1. Course Development: a. Have created new courses address sustainability topics for both undergraduate and graduate students. Developing courses at the graduate and undergraduate levels b. Developed cross listed programs with departments across campus. c. Sustainability themes (social and environmental stewardship, governance and ethics) transcend a majority of classes across the Fox School.

School's environmental commitment 2:
2. Fox School mission and values reflect the importance of addressing sustainability in our curricula, research, student experiences and outreach. In 2009, the faculty, staff and students engaged in a vision and mission building strategic planning activity. Throughout the year we offered many opportunities to reflect on the schools vision, values and mission establishing a roadmap for the future – one where the principles of sustainability are valued and integrated into school practice.

School's environmental commitment 3:
3. Created the Fox/STHM Sustainability Network: A network of faculty and staff who are interested in sustainable business development and who bring those interests to the classroom. The members of the Sustainability Network provide thought leadership to Fox and STHM by: defining our broad concept of sustainability; identifying ways we can more effectively integrate sustainable practice into the management of our school; creating the message and brand we wish to promote; working on strategies to integrate sustainability across the business curriculum; and encouraging collaborative partnerships for research and curricula development. This dynamic network grew from a grass root initiative led by only a handful of faculty. Today, the network continues to grow with more than 50 members actively engaged in scholarship, teaching and providing enriched student experiences related to our sustainability themes.

Career overview

Career Rating
93
Average Starting Salary
$86,755

Finding Jobs & Internships

Source Of Full-Time Job Acceptances
75%
School Facilitiated
25%
Graduate Facilitated

Source Of Internship Acceptances
58%
Graduate Facilitiated
42%
School Facilitiated

Graduates Employed by Area of Practice

38%
Marketing
19%
Consulting
14%
Operations/Logistics
10%
General Management
10%
Finance/Accounting
10%
Information Technology

Graduates Employed by Region

70%
Mid-Atlantic
15%
Northeast
8%
International
8%
West

Job Function

Job Function % of Grads Seeking Employment Who Accept
Jobs w/in 3 Months
Median Salary Mean Salary Low Base Salary High Base Salary
Marketing / Sales 38% $85,000 $89,375 $62,000 $115,000
Consulting 19% $95,000 $91,250 $60,000 $115,000
Operations / Logistics 14% $80,000 $85,530 $58,000 $118,590
Finance / Accounting 10% $90,000 $90,000 $80,000 $100,000
Information Technology 10% $95,000 $95,000 $75,000 $115,000
General Management 10% $85,000 $85,000 $80,000 $90,000

Industries

Industries % of Grads Seeking Employment Who Accept
Jobs w/in 3 Months
Median Salary Mean Salary Low Base Salary High Base Salary
Consulting 19% $95,000 $91,250 $60,000 $115,000
Financial Services 19% $90,000 $85,500 $62,000 $100,000
Technology 19% $115,000 $106,250 $80,000 $115,000
Pharmaceutical / Biotechnology / Healthcare 10% $82,500 $82,500 $80,000 $85,000
Other 10% $82,500 $82,500 $80,000 $85,000
Consumer Products 5% $73,000 $73,000 $73,000 $73,000
Government 5% $118,590 $118,590 $118,590 $118,590
Manufacturing 5% $75,000 $75,000 $75,000 $75,000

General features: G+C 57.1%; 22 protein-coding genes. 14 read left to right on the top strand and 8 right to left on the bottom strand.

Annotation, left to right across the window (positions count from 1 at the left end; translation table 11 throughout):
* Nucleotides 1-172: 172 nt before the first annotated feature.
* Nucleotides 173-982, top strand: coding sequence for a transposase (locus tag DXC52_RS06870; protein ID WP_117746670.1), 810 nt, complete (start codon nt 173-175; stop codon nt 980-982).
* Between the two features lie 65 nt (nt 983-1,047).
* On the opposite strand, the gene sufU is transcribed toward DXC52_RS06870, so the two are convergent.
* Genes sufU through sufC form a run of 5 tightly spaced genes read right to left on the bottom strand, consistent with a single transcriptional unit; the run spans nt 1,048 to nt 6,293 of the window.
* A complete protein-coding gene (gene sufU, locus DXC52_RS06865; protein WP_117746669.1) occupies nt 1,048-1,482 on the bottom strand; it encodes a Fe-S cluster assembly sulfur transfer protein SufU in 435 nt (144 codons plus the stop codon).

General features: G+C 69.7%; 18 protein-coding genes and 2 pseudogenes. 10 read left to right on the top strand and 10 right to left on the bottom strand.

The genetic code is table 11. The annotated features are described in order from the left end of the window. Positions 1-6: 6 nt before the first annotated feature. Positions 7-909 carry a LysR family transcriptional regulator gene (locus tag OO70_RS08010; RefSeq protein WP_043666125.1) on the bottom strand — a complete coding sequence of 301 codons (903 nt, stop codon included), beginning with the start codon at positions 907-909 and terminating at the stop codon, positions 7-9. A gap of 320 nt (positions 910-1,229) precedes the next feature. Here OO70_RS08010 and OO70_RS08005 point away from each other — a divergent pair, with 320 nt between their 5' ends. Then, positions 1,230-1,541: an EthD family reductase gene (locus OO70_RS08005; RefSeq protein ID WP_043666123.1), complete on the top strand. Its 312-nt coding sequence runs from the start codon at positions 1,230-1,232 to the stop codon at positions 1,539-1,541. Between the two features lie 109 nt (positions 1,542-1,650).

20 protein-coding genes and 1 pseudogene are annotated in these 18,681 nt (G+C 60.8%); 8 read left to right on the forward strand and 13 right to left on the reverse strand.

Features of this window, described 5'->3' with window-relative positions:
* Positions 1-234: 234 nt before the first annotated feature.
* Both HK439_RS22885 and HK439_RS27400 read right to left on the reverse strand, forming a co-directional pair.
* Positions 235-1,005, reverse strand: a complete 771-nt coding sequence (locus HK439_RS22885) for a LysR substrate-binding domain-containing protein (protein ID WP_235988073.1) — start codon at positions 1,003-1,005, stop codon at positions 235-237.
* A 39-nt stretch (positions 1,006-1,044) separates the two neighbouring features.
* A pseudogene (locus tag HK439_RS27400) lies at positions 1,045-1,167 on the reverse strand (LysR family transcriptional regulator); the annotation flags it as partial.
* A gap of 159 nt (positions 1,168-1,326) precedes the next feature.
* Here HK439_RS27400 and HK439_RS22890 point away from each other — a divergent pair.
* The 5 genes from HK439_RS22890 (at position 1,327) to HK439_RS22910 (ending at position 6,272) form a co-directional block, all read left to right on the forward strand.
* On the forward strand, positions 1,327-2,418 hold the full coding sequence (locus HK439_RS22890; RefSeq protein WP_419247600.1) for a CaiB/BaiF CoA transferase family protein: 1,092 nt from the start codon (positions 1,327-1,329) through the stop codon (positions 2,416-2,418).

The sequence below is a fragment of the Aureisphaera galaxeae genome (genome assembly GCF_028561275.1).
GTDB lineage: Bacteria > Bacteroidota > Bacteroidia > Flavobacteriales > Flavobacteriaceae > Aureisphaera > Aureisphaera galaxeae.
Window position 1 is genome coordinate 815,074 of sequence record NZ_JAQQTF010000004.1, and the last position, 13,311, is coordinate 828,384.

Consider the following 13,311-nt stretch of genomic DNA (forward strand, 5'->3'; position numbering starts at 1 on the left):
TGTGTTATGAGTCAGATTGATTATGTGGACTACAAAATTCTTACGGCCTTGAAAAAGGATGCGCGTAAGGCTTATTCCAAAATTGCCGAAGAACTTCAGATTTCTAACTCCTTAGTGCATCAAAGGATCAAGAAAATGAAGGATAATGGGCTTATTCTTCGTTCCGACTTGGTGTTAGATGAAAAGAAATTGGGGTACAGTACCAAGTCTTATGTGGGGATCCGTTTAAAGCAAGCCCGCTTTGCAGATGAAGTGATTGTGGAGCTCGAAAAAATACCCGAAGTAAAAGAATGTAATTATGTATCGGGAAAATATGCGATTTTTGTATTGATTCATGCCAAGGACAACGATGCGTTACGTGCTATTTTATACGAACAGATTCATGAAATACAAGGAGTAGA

Media / Entertainment 5% $90,000 $90,000 $90,000 $90,000
Petroleum / Energy 5% $58,000 $58,000 $58,000 $58,000

Prominent Alumni

David Schoch
Group Vice President and President of Asia Pacific at Ford Motor Co

Bhavesh Patel
Chairman of Management Board, Chief Executive Officer and Member of Management Board at LyondellBasell Industries N.V.

Martin Schroeter
Senior Vice President and Chief Financial Officer IBM Global Financing

Sondra Barbour
Executive Vice President of Lockheed Martin's Information Systems & Global Solutions (IS&GS)

Brenton Saunders
Chief Executive Officer and President of Actavis plc

Dates

Application Deadlines
May 15

Financial Aid Statistics

Average Aid Package
$19,152

Average Scholarship / Grant Aid Package
$16,753

Students Receiving Some Form Of Aid
59%

All Students Receiving Scholarships / Grants
35%

New Students Receiving Some Form Of Aid
67%

New Students Receiving Scholarships / Grants
42%

New Students Receiving Loans
44%

Tuition Full-Time (per year)

Tuition (In-State)
$29,079
Tuition (Out-State)
$40,797
Fees (In-State)
$1,065
Fees (Out-State)
$1,065

Tuition Part-Time (per credit hour)

Tuition (In-State)
$1,077
Tuition (Out-State)
$1,511
Fees (In-State)
$7
Fees (Out-State)
$7

Expenses per Academic Year

Estimated Room And Board On-Campus
$16,620
Estimated Room And Board Off-Campus
$17,200
Academic Expenses
$1,000

Student Body Profile

Total Enrollment
132
Part Time
67%

In State
52.0%
Out of State
48.0%
Foreign Countries Represented
108

Demographics

48.00%
International

55% female
46% male

Campus Life

Students Say

Temple MBAs speak quite highly of their peers. One student tells us, “My fellow students are what I love most about Temple—they are cooperatively competitive. Students are there to help one another with class work, internship/job searches, networking, etc. This has been one of the most collaborative environments I’ve enjoyed thus far.” Moreover, many also describe their fellow students as “wonderful, interesting, intelligent people.” And a content first-year further explains, “My fellow students are a diverse mix of both domestic and international students with a variety of professional backgrounds. We have a great sense of community and associate with the members of our cohort both inside and outside of the classroom.”

“With few exceptions,” Temple MBAs are “busy from 7:00 AM to midnight.” Of course, that’s completely understandable considering “there is always something to do here, and there is always somebody to do it with.” The school “consistently offers speakers and events that we can attend for free—these include C-Suite individuals, athletic coaches, various politicians, etc.” And when students are looking to unwind in a less academic manner, they can “always go out to bars and house-parties in Philadelphia.” All in all, “it is a work hard play hard environment and the learning experience is outstanding.”


More Information

% of Classrooms with Internet Access
100%

Campus-wide Internet Network
Yes

Internet Access for All Students
Yes

Admissions Office Contact

Contact
Phyllis Tutora
Director, Graduate Admissions

Address
1801 Liacouras Walk, Alter Hall
Suite 701
Philadelphia, PA 19122-6083
United States

Phone
215-204-7678

Fax
215-204-1632

Email
foxinfo@temple.edu
Temple University - The Fox School of Business and Management campus - Image 0
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Key Stats

449
Applicants
132
Size
32%
Acceptance Rate

Rankings & Lists